The identity of this song’s poet is uncertain. The initials ‘J.B.’ at the head of the score possibly stand for the Düsseldorf publisher Julius Buddeus (the acknowledged author of another Schumann song, Die Meerfee). The poem is perhaps not quite the ‘sickly drivel’ of Eric Sams’s description but it is difficult to see what Schumann saw in this gushing piece of Victoriana (for some reason it has always suggested English poetry in translation to me) except if it is something written by a colleague and set to music in a spirit of friendly indulgence. The subject matter is not of the kind that usually appeals to Schumann—there is nothing like this in the other romantic settings during the great period of Robert’s wooing of Clara, nor is there a reference in any of the mature songs to a love that will achieve its dubious consummation only in the afterlife (the ‘Jenseits’ of the poem). Schumann’s triumph after all was that he had won Clara as his bride in the here and now, and with only a few minor exceptions he avoided the composition of religious music. If we knew of an incident where the composer, ten years into his marriage, had conceived a hopeless passion for someone else the setting of this poem might have made more sense, but this scenario has never been proposed by even the most inventive of the biographers. Of course it is possible that the poet, in confessing to an extra-marital romantic dream, required his friend Schumann to be discreet regarding the lyric’s authorship—thus the enigmatic ‘J.B.’ instead of a full name. It was certainly not the composer’s usual habit to fail properly to acknowledge poets with regard to their contribution to his songs. Another motive (as opposed to motif) for non-disclosure of authorship is suggested below.
One can only think that Schumann was searching for a lyric—a kind of thinking aloud in music—that enabled him to practise a new kind of composition where melody and melodic shape were less important than an ongoing confessional, part recitative and part arioso. The marking Nicht schnell, mit freiem Vortrag (‘Not fast, to be performed with freedom’) is itself an indication of this. Schumann has chosen a text that sounds like an excerpt from a libretto, and the song itself begins in mid-stream as if it were part of a larger work, an opera perhaps. In fact Schumann has set this poem like a letter aria, imagining either someone writing it, like Tchaikovsky’s Tatyana in Eugene Onegin, or someone reading it; the flexibility implied by the encouragement of rubato (mit freiem Vortrag) suggests the singer creating the words on the spur of the moment, or perhaps reacting to them while reading them. The motif that opens the song, a sighing chromatic figure with adjacent semitones in the alto register, suggests in its short and constrained musical journey a passion that is stunted by circumstance; its reappearance throughout the song is indicative of the obsessional nature of a blighted love affair.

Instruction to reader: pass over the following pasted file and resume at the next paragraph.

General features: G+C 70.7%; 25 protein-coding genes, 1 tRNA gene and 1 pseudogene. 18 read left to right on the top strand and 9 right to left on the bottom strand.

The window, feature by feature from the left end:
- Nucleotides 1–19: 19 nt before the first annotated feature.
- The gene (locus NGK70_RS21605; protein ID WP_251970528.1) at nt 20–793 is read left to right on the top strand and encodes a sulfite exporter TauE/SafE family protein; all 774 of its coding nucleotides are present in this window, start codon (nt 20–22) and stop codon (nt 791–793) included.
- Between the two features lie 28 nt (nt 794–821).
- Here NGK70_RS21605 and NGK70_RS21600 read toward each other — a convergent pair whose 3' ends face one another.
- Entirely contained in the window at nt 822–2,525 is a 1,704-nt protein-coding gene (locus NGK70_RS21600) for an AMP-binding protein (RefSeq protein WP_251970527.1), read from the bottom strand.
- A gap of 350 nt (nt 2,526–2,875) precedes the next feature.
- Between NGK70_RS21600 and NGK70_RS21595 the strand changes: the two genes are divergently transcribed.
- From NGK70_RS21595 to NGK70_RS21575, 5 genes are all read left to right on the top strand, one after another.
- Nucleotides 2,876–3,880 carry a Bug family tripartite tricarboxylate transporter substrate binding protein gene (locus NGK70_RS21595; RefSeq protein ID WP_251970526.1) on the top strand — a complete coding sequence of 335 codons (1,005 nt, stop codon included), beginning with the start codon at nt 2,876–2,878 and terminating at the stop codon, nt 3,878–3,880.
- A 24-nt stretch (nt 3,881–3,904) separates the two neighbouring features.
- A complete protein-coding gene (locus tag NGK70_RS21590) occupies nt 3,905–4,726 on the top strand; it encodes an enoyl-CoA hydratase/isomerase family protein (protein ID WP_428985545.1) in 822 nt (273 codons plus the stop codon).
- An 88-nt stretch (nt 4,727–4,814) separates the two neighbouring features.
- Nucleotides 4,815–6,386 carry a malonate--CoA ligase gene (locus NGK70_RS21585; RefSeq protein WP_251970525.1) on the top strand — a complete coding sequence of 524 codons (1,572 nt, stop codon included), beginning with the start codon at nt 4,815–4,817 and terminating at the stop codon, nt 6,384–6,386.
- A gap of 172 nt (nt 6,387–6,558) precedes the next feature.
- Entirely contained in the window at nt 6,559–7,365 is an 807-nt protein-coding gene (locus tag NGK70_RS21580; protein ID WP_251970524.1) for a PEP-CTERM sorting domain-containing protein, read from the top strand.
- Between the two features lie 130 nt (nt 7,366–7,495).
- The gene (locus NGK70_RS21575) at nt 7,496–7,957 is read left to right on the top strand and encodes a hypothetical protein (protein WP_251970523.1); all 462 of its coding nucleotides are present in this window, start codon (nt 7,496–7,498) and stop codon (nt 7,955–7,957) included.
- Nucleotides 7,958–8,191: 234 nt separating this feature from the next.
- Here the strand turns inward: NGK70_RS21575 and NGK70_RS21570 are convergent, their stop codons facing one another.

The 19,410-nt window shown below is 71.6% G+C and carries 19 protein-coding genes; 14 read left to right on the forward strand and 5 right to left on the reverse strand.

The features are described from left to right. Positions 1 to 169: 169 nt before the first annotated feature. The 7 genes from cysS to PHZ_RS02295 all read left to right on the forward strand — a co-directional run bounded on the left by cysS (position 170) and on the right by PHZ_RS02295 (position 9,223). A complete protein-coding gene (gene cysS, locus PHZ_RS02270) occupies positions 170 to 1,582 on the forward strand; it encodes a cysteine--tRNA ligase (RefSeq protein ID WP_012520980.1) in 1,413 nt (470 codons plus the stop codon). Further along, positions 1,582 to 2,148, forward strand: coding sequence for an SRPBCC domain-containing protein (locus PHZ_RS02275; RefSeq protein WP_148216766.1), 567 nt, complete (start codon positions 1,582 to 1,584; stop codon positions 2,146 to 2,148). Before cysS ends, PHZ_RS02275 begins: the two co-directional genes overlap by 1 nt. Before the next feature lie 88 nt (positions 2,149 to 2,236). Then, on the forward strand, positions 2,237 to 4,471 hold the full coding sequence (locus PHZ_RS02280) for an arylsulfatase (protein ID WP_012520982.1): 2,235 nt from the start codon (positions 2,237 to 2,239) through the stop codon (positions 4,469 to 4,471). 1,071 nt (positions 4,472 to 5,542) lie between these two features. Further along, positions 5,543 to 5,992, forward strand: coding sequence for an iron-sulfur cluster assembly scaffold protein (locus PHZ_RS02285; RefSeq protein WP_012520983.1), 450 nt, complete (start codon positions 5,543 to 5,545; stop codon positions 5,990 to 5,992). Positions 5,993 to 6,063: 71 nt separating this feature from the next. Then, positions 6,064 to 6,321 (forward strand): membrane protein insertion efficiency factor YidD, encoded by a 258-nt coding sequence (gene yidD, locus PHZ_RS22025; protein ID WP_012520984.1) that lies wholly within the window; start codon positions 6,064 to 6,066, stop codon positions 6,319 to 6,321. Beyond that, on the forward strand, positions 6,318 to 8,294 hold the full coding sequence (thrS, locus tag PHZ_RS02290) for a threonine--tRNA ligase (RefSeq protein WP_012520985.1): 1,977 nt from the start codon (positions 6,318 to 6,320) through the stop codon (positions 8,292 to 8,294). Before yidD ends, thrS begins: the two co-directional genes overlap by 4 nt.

The title ‘Resignation’ says something of Schumann’s mood in the ‘down’ times of these later years but the song is far from down in the mouth. Rather it is passionate, and in the right hands it can be surprisingly persuasive. In the absence of a printed source, the poem, I would suggest, was originally in six quatrains with the composer leaving out either the first or the last line of the third (the rhyme scheme is essentially ABAB with a large number of approximate or near rhymes—something that could indicate a translation from another language). The two-line interjections (printed above in brackets) make no metrical sense but they are in the spirit of the poet’s explosive ‘Gewiß! doch trostlos nicht!’ in the poem’s fifth strophe. It is possible, even likely, that these extra lines are by Schumann himself and these are surely indicative of the sort of song he was attempting to write in the wake of his own opera Genoveva. Like Wagner, and like Debussy in Pelléas et Mélisande, Schumann is trying to express the naturalness of speech; the formality of more strait-laced word-setting, as in the Heine or Eichendorff songs, must have temporarily seemed old-fashioned and a thing of the past. If Schumann had indeed interpolated his own words into the poet’s structure this would go some way in explaining his diffidence in terms of placing a poet’s name at the head of the music.
Resignation alternates between full-blooded recitative (where the accompaniment seems orchestrally conceived) and arioso (with piano-writing that is familiar in style from such better-known late songs as Liebeslied, Ihre Stimme and so on). The song opens in its home key of D flat major (with an accented passing note as part of an ongoing inner chromatic motif) but almost immediately shifts to the subdominant and from there to the supertonic. It is as if we have discovered the suffering hero in mid-song—not actually a new device if we remember the brilliantly disorientated opening of Im wunderschönen Monat Mai from Dichterliebe. The accompaniment suggests lower strings and winds giving the voice a certain amount of unaccompanied freedom. Schumann sets the poet’s first quatrain in this wide-ranging and harmonically unsettled manner; the additional two lines possibly by Schumann himself (‘Wie’s kommt? Wie kann ich’s wissen?’) are a musical throwaway, eerily prophetic of how Hugo Wolf set the parenthetical ‘Wo find’ ich’s nur’ in the song Was für ein Lied? (Italienisches Liederbuch No XXIII). Wolf’s inspiration in that finely judged piece of prosody was undoubtedly Die Meistersinger and it is not impossible that Schumann was influenced here by what he had heard from Wagner’s earlier works in terms of both word-setting and harmony.